Area to Get More Than $73 Million in Child-Care Funds for Low-Income Families
Friday, April 10, 2009
Virginia, Maryland and the District will receive more than $73 million in federal stimulus funds to expand and improve child-care and immunization programs for low-income families, the Obama administration announced yesterday.
The money is part of a two-year, $2 billion initiative passed by Congress in February that gives states more money to help low-income families struggling with rising child-care costs. The money can be used to expand the number of child-care vouchers offered, pay agencies more for their services or help states deliver these services more efficiently, officials said.
In a statement, Vice President Biden said that the child-care money issued under the American Recovery and Reinvestment Act was designed to help moderate-income families weather the poor economy.
"Parents are worried about finding a job or keeping the job they have, and they shouldn't have to worry about affording quality child care," Biden said. "Safe, affordable, high-quality child care gives working parents the peace of mind they need to be stable, dependable employees."
He added that the money for immunizations would increase the availability of certain vaccines and funnel more money to programs that provide those services.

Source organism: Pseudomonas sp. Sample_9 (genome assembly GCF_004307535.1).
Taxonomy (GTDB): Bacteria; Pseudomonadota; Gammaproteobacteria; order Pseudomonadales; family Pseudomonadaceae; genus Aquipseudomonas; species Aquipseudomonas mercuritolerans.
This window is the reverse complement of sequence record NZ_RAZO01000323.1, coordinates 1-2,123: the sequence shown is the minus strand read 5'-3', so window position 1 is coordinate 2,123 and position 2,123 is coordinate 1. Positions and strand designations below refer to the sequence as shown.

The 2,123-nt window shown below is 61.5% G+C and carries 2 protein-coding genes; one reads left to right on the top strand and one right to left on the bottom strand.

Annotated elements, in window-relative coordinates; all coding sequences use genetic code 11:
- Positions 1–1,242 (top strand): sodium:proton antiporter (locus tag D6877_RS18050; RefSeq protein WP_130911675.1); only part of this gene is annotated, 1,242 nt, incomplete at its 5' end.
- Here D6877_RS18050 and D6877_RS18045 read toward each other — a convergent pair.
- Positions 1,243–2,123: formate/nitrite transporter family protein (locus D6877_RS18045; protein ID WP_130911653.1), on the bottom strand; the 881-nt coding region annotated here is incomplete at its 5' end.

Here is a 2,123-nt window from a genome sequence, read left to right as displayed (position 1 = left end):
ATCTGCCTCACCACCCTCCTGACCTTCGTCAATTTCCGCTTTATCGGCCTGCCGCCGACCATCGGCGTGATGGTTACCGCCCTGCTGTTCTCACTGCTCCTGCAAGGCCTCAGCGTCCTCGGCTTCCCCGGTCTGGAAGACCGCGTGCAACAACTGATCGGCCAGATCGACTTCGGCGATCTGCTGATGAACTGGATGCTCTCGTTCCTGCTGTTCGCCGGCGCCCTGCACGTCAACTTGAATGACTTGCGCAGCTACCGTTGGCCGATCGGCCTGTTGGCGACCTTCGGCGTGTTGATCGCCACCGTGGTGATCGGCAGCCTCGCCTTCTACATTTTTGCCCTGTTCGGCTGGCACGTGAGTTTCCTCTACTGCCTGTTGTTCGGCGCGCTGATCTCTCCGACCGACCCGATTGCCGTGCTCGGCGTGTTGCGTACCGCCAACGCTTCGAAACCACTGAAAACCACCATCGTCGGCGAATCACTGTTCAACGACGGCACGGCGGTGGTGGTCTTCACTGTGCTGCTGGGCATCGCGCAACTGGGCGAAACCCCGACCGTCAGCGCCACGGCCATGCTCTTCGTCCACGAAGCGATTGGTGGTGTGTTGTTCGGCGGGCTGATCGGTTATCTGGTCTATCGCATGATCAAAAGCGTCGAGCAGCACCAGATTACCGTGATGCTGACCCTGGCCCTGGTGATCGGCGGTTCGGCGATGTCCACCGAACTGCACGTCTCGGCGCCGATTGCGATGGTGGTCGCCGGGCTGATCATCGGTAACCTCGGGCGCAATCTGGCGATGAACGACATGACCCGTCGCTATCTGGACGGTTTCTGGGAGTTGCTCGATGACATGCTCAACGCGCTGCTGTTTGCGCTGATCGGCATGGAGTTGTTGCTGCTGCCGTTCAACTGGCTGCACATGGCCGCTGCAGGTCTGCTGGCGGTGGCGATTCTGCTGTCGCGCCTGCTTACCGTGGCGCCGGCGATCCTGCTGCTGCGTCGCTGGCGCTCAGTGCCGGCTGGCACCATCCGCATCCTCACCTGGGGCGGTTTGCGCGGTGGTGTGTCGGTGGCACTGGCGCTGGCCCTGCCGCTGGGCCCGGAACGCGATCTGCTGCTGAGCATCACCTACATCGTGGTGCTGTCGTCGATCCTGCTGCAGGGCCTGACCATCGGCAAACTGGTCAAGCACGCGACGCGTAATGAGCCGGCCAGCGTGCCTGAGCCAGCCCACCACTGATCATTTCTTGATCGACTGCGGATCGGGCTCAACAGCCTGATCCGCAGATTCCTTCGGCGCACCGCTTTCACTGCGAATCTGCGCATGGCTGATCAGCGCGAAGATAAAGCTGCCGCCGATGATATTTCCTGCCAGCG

Experts said that states probably will use the money conservatively, as the allocation is designed to last only two years, and many states don't want to be saddled with programs they can no longer afford. Virginia will receive about $43 million; Maryland, almost $28 million; and the District, about $2.9 million.
Marianne McGhee, a spokeswoman for the Virginia Department of Social Services, which has more than 8,100 children on its waiting list for child-care vouchers, said the state has not decided how the money will be spent but is not considering any program changes that could not be sustained once the stimulus money runs out.
"Ultimately, our focus remains on increasing the capacity of the child-care program, support to families hard hit by the economic downturn, and quality of care provided," she said.
Kristin Yochum, deputy chief of staff for the District's Office of the State Superintendent of Education, said the city planned to use the money to improve its child-care tracking system, among other changes, and potentially increase reimbursement rates to child-care providers.
The stimulus money represents a change from how child care was funded under the Bush administration. A 2007 study by the Office of Management and Budget found that in 2006, 150,000 fewer children nationwide were receiving child-care assistance than in 2000 because of flat federal funding. Subsequent budgets added $200 million a year. Advocates said the $2 billion was a first step toward erasing past shortages.
"This increase was desperately needed. . . . There have been just enormous gaps," said Joan Entmacher, director for family economic security at the National Women's Law Center, a Washington-based think tank. "For years [funding] was flat, then followed by very small increases."
Michael Thompson, president of the Thomas Jefferson Institute for Public Policy, said the money is primarily designed to get struggling families though the recession. "It's important that people realize that this stimulus money is temporary," he said.